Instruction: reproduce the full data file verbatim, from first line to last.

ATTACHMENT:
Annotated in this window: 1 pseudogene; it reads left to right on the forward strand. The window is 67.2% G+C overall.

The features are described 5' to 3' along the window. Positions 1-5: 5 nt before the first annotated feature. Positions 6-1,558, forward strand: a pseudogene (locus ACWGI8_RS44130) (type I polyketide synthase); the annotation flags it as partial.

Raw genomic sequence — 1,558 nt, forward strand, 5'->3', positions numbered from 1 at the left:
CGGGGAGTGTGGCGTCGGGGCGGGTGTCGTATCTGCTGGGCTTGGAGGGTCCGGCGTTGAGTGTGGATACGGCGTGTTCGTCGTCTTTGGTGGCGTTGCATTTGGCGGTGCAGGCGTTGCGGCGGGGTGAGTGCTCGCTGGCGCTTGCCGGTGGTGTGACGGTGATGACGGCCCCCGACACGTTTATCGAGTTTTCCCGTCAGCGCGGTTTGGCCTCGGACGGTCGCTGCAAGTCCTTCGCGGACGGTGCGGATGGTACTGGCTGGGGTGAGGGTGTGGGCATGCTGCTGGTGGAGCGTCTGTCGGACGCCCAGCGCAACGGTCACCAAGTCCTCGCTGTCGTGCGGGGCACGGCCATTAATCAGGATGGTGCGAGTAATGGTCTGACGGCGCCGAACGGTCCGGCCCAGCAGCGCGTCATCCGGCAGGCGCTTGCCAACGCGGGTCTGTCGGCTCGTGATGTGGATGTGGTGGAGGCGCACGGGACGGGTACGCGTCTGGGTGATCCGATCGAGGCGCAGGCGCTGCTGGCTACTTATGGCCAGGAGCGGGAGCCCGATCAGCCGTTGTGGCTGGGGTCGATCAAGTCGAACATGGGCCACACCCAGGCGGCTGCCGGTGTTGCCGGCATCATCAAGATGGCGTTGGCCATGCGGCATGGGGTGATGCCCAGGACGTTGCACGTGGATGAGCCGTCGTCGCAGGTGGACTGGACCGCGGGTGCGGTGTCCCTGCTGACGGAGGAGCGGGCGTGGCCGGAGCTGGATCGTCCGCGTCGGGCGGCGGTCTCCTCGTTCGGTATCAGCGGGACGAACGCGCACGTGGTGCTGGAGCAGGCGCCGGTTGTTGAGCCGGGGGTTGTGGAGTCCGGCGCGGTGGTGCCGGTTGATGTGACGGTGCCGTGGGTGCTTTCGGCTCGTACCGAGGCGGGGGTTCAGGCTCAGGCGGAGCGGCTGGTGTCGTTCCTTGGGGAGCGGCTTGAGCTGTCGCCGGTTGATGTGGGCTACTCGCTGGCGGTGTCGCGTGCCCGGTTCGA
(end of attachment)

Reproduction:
Annotated in this window: 1 pseudogene; it reads left to right on the forward strand. The window is 67.2% G+C overall.

The features are described 5' to 3' along the window. Positions 1-5: 5 nt before the first annotated feature. Positions 6-1,558, forward strand: a pseudogene (locus ACWGI8_RS44130) (type I polyketide synthase); the annotation flags it as partial.

Raw genomic sequence — 1,558 nt, forward strand, 5'->3', positions numbered from 1 at the left:
CGGGGAGTGTGGCGTCGGGGCGGGTGTCGTATCTGCTGGGCTTGGAGGGTCCGGCGTTGAGTGTGGATACGGCGTGTTCGTCGTCTTTGGTGGCGTTGCATTTGGCGGTGCAGGCGTTGCGGCGGGGTGAGTGCTCGCTGGCGCTTGCCGGTGGTGTGACGGTGATGACGGCCCCCGACACGTTTATCGAGTTTTCCCGTCAGCGCGGTTTGGCCTCGGACGGTCGCTGCAAGTCCTTCGCGGACGGTGCGGATGGTACTGGCTGGGGTGAGGGTGTGGGCATGCTGCTGGTGGAGCGTCTGTCGGACGCCCAGCGCAACGGTCACCAAGTCCTCGCTGTCGTGCGGGGCACGGCCATTAATCAGGATGGTGCGAGTAATGGTCTGACGGCGCCGAACGGTCCGGCCCAGCAGCGCGTCATCCGGCAGGCGCTTGCCAACGCGGGTCTGTCGGCTCGTGATGTGGATGTGGTGGAGGCGCACGGGACGGGTACGCGTCTGGGTGATCCGATCGAGGCGCAGGCGCTGCTGGCTACTTATGGCCAGGAGCGGGAGCCCGATCAGCCGTTGTGGCTGGGGTCGATCAAGTCGAACATGGGCCACACCCAGGCGGCTGCCGGTGTTGCCGGCATCATCAAGATGGCGTTGGCCATGCGGCATGGGGTGATGCCCAGGACGTTGCACGTGGATGAGCCGTCGTCGCAGGTGGACTGGACCGCGGGTGCGGTGTCCCTGCTGACGGAGGAGCGGGCGTGGCCGGAGCTGGATCGTCCGCGTCGGGCGGCGGTCTCCTCGTTCGGTATCAGCGGGACGAACGCGCACGTGGTGCTGGAGCAGGCGCCGGTTGTTGAGCCGGGGGTTGTGGAGTCCGGCGCGGTGGTGCCGGTTGATGTGACGGTGCCGTGGGTGCTTTCGGCTCGTACCGAGGCGGGGGTTCAGGCTCAGGCGGAGCGGCTGGTGTCGTTCCTTGGGGAGCGGCTTGAGCTGTCGCCGGTTGATGTGGGCTACTCGCTGGCGGTGTCGCGTGCCCGGTTCGA